It can be frustrating and your first tendency might be to hold yourself accountable for these mistakes.
While in normal circumstances it's good to have accountability, in some cases it's actually okay and preferable to let yourself off the hook.
Those situations are:
-when you've tried your hardest and put in the effort and you still didn't meet your goal
-when circumstances outside of your control have affected your results
On the other hand, if you've set a big goal and you only halfway tried to achieve it and you failed at reaching it, then it's okay to feel disappointed and upset with yourself. However, the next best step is not to beat yourself up but to learn from your mistake so that you can do better next time.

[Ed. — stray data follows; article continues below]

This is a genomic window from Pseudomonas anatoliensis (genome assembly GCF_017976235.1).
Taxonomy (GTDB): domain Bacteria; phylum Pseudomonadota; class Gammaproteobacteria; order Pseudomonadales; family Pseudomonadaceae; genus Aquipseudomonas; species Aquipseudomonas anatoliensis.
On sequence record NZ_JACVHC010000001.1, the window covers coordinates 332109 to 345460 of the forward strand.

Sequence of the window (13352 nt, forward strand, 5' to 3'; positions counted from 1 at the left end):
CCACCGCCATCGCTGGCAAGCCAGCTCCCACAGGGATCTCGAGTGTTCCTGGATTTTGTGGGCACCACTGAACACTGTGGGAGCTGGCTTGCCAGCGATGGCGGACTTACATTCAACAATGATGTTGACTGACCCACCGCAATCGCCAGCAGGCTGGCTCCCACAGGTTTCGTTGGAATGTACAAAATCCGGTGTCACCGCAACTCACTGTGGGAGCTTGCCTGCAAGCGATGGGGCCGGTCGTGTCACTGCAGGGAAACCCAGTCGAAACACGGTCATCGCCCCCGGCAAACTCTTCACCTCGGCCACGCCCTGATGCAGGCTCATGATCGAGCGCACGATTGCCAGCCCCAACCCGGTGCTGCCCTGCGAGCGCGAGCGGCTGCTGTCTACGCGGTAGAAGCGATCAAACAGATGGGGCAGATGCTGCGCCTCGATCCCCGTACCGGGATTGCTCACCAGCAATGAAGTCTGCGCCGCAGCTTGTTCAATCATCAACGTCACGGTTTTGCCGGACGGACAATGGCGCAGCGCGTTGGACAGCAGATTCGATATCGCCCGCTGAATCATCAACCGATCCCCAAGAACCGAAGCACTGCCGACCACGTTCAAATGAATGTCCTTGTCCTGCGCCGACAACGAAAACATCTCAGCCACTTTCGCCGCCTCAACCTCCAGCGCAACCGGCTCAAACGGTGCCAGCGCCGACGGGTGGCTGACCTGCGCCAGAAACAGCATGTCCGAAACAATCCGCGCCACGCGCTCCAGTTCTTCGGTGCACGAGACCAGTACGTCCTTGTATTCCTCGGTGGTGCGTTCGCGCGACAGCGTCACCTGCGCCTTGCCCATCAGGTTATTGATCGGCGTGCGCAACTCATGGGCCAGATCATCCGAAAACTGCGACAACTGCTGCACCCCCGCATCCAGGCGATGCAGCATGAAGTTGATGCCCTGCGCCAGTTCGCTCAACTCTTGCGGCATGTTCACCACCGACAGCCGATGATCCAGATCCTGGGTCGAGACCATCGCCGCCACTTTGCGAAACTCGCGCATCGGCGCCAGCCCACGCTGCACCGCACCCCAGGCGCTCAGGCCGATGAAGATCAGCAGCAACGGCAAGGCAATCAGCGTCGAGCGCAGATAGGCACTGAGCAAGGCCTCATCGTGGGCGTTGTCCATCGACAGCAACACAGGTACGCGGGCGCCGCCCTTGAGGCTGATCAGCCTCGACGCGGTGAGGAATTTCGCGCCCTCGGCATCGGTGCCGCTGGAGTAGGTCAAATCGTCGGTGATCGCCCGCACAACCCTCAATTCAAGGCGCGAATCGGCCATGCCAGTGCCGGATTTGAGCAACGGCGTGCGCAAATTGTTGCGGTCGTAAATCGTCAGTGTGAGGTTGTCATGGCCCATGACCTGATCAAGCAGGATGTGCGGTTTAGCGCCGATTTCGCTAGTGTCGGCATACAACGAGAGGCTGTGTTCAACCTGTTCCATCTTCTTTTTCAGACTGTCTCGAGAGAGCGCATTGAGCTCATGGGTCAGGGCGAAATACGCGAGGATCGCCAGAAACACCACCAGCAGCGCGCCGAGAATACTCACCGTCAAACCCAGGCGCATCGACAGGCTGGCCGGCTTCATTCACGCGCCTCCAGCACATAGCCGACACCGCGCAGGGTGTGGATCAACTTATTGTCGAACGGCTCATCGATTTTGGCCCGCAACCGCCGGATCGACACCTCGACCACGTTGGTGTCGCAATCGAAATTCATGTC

One of the biggest things you can do is take away valuable information from your failure and understand what you can do in the future to make sure it doesn't happen again.
Tip #2 - Remember that your journey NEVER goes the way you have it mapped out
The path to success is not a straight shoot upwards. It's filled with ups and downs along the way. It's filled with unexpected surprises, good or bad, that throw us all for a loop.
Um, covid. Need I say more?
When things don't go as you've planned, it's easy to get frustrated and to want to throw in the towel and quit.
It's easy to feel like you'll never get to where you want to go because things feel like they're veering off this imaginary course that you've paved out for yourself.
But the biggest thing you CAN do is remember that bumps along the way are part of the journey. And that sometimes the journey to your destination will take you on unexpected routes.
Keep in mind that things will not always go as you planned and that it's important to repeat the words "it's ok" to yourself when you feel yourself getting frustrated.
Now to be clear I'm not saying that it's okay that you didn't reach your expectations.
NO! Of course you want to reach your goals and I'm not telling you to give up on them and just accept that you didn't reach them.